The sixth and last question is whether the prevalence of hrHPV infections differed between the six ethnic groups after adjustment for important risk factors. We conclude that differences in hrHPV positivity are caused by differences in sexual risk behaviour between ethnicities. However, we also observe that among Moroccan and Turkish women the OR changed from <1 to >1. This change of direction is due to the fact that Moroccan and Turkish women with low sexual risk behaviour have higher hrHPV prevalence than Dutch women with similar reported sexual risk behaviour. There are three possible reasons for this higher prevalence: (1) Moroccan and Turkish women have a higher risk of becoming hrHPV-positive than Dutch women when practising the same sexual behaviour, (2) Moroccan and Turkish women more often have non-penetrative sex when reporting to never have had sex or (3) social desirability bias may differ between ethnicities.

This study has some limitations. Although HELIUS participants were recruited from the general population of Amsterdam, and our study population was randomly selected from the HELIUS population, there may be selection bias in our study population. First, participants of the HELIUS study may be more concerned about their health, and second, less than half of the Turkish and Moroccan HELIUS participants agreed to provide a vaginal swab. Therefore, we compared our results on sexual behaviour with the national Dutch Public Health database32 and observed similar patterns of reported sexual risk behaviours. Another limitation of this study is the cross-sectional nature that prevents investigation of differences in incidence and persistence of hrHPV infection.

In our study in Amsterdam we found higher hrHPV prevalence than observed in previous studies in other parts of the Netherlands with a hrHPV prevalence of 12% (ages 18–29 years)30 and 11% (ages 18–34 years).33 A self-sampling study investigating hrHPV prevalence in various ethnic groups showed prevalence of 9% in ethnic-Dutch, 11% in the Surinamese, 8% in Moroccan and 8% in Turkish women.20 This suggests that our population concerns a higher-risk group.

The ethnic minority populations in the Netherlands, and especially in large cities such as Amsterdam, are increasing. Here we report that hrHPV prevalence and sexual risk behaviour were highest in the Dutch group, indicating that other factors must be responsible for the higher incidence of cervical cancer in ethnic minorities. These findings emphasise the need for further research to unravel the complex problem concerning cervical cancer disparities such as differences in participation in the cervical cancer screening programme or differences in clearance and persistence of hrHPV prevalence.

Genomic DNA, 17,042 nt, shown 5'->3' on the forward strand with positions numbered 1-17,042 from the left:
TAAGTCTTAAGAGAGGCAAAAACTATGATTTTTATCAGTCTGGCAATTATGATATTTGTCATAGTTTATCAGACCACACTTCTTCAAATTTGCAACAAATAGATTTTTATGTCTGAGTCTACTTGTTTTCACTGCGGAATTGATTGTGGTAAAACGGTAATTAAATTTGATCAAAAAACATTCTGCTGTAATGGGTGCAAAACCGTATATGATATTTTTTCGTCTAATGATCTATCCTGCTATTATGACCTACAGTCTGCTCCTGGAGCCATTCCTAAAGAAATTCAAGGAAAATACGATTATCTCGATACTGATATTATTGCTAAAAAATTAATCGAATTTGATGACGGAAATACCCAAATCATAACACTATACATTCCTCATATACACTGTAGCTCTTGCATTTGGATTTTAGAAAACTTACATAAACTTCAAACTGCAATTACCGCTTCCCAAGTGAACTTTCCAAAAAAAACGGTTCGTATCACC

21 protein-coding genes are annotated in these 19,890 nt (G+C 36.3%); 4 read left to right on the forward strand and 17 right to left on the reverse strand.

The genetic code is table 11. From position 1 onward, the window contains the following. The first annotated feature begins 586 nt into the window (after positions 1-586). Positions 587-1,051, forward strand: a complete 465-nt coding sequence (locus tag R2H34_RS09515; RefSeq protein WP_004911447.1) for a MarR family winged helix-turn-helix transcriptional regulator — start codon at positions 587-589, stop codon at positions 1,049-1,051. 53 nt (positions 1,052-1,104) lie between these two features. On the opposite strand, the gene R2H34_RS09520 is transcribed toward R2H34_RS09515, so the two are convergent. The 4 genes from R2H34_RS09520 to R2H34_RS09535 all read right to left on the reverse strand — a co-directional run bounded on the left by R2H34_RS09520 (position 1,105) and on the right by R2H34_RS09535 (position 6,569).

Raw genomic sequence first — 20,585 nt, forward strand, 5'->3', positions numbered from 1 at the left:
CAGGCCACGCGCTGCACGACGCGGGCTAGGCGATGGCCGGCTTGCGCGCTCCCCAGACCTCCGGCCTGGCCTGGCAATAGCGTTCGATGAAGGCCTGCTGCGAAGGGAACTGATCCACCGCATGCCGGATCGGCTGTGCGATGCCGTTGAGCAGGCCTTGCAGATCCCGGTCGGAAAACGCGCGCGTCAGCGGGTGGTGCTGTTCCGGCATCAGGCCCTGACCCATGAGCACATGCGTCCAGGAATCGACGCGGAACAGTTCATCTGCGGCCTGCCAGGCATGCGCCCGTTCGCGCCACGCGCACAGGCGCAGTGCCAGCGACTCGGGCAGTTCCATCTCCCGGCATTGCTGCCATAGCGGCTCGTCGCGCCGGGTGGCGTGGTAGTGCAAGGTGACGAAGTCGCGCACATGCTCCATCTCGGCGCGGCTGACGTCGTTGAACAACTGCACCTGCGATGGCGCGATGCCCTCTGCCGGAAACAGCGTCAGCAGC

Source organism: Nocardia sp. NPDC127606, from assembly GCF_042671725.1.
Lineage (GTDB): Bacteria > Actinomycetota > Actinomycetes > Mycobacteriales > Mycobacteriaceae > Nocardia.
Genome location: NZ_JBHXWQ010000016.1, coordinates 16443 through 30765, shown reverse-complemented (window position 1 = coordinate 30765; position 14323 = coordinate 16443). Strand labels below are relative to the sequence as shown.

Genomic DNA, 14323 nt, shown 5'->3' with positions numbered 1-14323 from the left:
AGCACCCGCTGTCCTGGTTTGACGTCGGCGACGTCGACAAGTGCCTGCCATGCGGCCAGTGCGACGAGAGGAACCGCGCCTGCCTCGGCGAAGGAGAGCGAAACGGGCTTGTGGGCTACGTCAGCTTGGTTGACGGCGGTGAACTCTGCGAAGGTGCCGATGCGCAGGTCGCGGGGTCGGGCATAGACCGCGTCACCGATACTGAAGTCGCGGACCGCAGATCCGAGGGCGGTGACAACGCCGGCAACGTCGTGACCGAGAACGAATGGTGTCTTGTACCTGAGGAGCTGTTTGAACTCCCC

Key messages

  • We investigated the prevalence of, and risk factors associated with, vaginal high-risk human papillomavirus (hrHPV) infection in different ethnicities in Amsterdam.

  • hrHPV prevalence and sexual risk behaviour were overall lower among women of non-Dutch ethnicities compared with Dutch women.

  • Further research is needed to explain cervical cancer disparities among ethnic minorities.

Acknowledgments

The authors thank the participants of the HELIUS study and the management team, research nurses, interviewers, research assistants and other staff who have taken part in gathering the data of this study. The authors also thank the AMC Biobank for their support in biobank management and high-quality storage of collected samples. The authors also thank Ronald Geskus for his critical review on the statistical analyses.

References

Supplementary materials

  • Abstract in Dutch

    This web only file has been produced by the BMJ Publishing Group from an electronic file supplied by the author(s) and has not been edited for content.

Footnotes

  • Handling editor Jackie A Cassell

  • Contributors MBS and MP conceived and designed the HELIUS study and obtained funding. WV performed laboratory analyses of the samples. WV, CJA, RAV and HB organised sample logistics. CJA and HB participated in data collection. All authors participated in designing the vaginal swab study within HELIUS and/or laboratory assay development. CJA and RAV performed data management and statistical analyses. CJA wrote the manuscript. MFSvdL (principal investigator) contributed to the design, statistical analyses and writing the manuscript. All authors contributed to data interpretation, reviewed successive drafts and approved the final version of the manuscript.

  • Funding The HELIUS study is conducted by the Academic Medical Center Amsterdam and the Public Health Service of Amsterdam. Both organisations provided core support for HELIUS. The HELIUS study is also funded by the Dutch Heart Foundation (2010T084), the Netherlands Organization for Health Research and Development (ZonMw) (200500003), and the European Union (FP-7) (278901). This study was funded by grant 7115 0001 and 204005002 (Academic Collaborative for Public Health) from ZonMw and an internal grant of the Public Health for Research & Development, the Netherlands.

  • Competing interests MFSvdL received research funding from Sanofi Pasteur MSD; he is a co-investigator in a Merck-funded investigator-initiated study on Gardasil; he is an investigator on a Sanofi Pasteur MSD sponsored HPV vaccine trial; he served on a vaccine advisory board of GSK; he received in-kind contribution for another study from Stichting Pathologie Onderzoek en Ontwikkeling (SPOO); his institution receives research funding from Janssen Infectious Diseases and Vaccines.

  • Ethics approval The study was approved by the Medical Ethics Committee of the Academic Medical Center Amsterdam (protocol number: 10/100; amendment 10/100# 10.17.1729; NL32251.018.10).

  • Provenance and peer review Not commissioned; externally peer reviewed.